An American Marine injured during the Second World War and stuck in a deep coma ever since, has finally regained consciousness this Monday at the Naval Medical Center (NMCSD). James Hill, a 95-year old former Sergeant who is decorated with two purple heart medals and a Navy Cross, was severely injured by the explosion of an artillery shell during the battle of Iwo Jima, on the 27th of February 1945. Doctors had been able to miraculously save his life, but the shock was so violent and the brain damage was so severe, that they thought he was condemned to remain inert for the rest of his life.
It is a controversial new treatment that was recently applied to Mr. Hill, that somehow extracted him from his unconsciousness. This new approach developed by a German scientist, Professor Hans Friedritch Muller, is based on the use of various experimental drugs and repeated series of low voltage eletroshocks. This technique is still in its development phase and had been allowed to be tested only on four patients who were considered to have "very low probabilities" of recovering.
The surprising turnout of the experiment unfortunately comes many years to late to save the military hero's marriage and family life. His wife remained loyally at his side for nine years, caring for their two children, one of which she was bearing when he was dispatched overseas and whom he never never had seen before yesterday. She finally filed for divorce and obtained it in 1954, and got remarried one year later. Her new husband legally adopted Mr. Hill's children, since he was considered "brain dead". Sixty years later, he now wakes up to find out his wife and son are already dead, and his unknown daughter is turning 70 years old. He however has four grandchildren and three great grandchildren, whom he has never met, a strange solace that hopefully will help him accept his situation.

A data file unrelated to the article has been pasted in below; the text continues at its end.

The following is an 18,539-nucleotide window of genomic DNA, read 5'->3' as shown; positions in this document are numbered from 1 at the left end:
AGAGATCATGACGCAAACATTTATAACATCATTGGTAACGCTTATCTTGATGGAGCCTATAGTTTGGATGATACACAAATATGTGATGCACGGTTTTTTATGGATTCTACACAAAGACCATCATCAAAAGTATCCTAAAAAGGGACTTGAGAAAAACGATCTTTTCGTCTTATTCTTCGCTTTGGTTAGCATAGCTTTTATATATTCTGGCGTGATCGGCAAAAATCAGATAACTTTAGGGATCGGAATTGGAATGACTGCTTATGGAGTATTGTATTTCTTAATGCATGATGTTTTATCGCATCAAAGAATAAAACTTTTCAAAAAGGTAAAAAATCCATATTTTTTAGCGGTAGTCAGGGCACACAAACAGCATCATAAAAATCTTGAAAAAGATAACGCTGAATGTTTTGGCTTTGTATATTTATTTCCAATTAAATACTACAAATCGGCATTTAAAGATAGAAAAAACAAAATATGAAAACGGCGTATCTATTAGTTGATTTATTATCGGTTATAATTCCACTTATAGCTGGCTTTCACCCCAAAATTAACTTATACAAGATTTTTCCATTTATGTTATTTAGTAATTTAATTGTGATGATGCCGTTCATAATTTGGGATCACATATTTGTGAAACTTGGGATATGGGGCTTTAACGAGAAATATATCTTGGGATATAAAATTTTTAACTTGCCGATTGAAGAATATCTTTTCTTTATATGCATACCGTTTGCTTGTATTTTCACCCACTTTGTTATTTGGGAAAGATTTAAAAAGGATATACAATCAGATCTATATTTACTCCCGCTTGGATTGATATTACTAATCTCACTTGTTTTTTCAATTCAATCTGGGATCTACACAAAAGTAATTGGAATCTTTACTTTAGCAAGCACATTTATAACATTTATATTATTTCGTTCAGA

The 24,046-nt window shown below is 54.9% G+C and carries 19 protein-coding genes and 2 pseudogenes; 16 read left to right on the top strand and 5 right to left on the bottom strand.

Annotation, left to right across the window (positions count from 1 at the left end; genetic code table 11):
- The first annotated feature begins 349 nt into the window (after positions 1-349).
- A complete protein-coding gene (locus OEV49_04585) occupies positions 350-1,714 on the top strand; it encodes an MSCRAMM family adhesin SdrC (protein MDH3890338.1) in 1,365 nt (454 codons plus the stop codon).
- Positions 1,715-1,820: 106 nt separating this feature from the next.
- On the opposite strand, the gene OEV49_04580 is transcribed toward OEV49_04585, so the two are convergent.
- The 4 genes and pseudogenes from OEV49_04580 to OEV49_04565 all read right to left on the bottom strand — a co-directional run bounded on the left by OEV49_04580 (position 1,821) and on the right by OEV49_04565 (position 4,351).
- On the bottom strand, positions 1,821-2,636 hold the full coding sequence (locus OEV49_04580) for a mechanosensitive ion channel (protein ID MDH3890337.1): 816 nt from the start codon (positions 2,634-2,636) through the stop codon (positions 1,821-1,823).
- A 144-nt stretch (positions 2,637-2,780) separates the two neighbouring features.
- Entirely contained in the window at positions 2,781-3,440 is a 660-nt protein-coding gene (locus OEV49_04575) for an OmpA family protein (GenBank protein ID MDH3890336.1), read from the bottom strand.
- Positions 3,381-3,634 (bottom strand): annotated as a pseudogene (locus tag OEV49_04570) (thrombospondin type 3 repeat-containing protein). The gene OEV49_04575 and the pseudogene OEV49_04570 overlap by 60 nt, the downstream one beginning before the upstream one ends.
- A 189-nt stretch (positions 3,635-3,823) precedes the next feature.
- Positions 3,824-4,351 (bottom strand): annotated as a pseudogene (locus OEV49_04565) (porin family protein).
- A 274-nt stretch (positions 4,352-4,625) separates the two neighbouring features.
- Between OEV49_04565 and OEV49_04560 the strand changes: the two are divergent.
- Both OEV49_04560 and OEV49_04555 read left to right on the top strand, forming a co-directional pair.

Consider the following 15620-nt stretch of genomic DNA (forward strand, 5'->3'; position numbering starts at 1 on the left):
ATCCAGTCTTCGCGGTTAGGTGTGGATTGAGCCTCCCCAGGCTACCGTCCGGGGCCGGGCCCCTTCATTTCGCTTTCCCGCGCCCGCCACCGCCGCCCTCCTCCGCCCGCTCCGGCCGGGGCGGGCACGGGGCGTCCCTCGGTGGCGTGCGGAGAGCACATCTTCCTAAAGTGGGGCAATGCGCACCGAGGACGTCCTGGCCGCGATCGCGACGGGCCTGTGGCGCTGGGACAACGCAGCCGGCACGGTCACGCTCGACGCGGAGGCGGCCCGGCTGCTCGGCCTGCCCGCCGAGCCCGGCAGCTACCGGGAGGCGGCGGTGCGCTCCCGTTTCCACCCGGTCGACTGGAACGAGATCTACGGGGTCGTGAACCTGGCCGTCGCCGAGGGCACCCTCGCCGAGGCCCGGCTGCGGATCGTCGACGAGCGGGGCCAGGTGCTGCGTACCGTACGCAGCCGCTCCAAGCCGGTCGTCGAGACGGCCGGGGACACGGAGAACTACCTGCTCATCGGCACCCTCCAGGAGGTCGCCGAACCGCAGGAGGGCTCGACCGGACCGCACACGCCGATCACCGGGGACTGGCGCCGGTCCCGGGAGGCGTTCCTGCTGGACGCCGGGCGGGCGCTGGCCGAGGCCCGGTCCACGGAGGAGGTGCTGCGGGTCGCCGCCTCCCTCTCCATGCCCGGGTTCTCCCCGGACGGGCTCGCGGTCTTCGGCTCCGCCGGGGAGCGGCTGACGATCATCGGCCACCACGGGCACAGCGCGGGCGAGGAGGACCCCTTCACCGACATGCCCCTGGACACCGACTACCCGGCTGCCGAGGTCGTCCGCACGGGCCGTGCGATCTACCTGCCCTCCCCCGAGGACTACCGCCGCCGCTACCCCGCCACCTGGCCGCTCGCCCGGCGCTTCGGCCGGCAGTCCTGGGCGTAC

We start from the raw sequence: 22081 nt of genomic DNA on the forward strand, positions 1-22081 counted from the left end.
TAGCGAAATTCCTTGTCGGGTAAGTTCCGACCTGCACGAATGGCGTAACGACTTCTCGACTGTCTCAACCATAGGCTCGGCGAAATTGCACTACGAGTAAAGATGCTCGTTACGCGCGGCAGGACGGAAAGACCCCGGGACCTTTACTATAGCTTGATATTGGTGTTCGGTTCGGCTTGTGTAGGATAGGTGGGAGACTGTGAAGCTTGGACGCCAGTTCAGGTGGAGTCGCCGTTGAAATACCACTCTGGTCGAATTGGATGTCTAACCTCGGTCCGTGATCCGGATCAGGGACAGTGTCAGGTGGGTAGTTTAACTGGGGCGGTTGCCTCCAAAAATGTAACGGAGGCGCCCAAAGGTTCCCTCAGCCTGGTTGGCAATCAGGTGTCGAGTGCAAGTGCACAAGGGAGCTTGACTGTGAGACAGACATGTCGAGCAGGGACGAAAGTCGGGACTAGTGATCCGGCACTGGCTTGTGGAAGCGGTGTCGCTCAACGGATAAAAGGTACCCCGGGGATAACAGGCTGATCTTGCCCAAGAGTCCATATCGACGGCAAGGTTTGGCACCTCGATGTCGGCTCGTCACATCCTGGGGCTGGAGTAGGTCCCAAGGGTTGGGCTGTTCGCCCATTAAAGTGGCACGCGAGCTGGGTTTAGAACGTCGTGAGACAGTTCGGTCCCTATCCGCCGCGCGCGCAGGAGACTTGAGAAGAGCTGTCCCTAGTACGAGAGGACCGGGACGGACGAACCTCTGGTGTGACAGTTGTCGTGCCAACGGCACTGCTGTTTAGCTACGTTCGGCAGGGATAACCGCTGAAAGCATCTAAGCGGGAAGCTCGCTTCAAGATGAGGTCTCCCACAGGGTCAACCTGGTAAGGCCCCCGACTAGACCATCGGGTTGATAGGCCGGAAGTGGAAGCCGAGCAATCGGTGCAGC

The readaptation process is also expected to be extremely difficult for the old man, if not impossible. Most of his muscles have not been stimulated for years and a long program of physiotherapy will be need before Mister Hill can even move his arms normally, and he might never be able to stand or walk again. His accustomation to the wide range of new technologies that appeared during his coma should also prove very difficult if not completely impossible, considering he has never seen a computer in his life. Bringing the man to understand the world's historical evolution since 1945 and explaining to him the context in which he has awakened, should already take a lot of time and effort, and also quite a bit of diplomacy.
According to the Guinness World Records, Mr. Hill is now the holder of many certified records, including the longest coma ever recorded and the longest coma from which anyone ever emerged. The former record for the longest coma ever was held by Elaine Esposito, dubbed the "sleeping beauty," who stayed in a coma for 37 years and 111 days before succumbing in 1978, while the record of longest coma ever survived was held by the American Terry Wallis from the Ozark Mountains of Arkansas, who on June 11, 2003, regained awareness after spending 19 years in a minimally conscious state.
(Found on worldnewsdailyreport.com)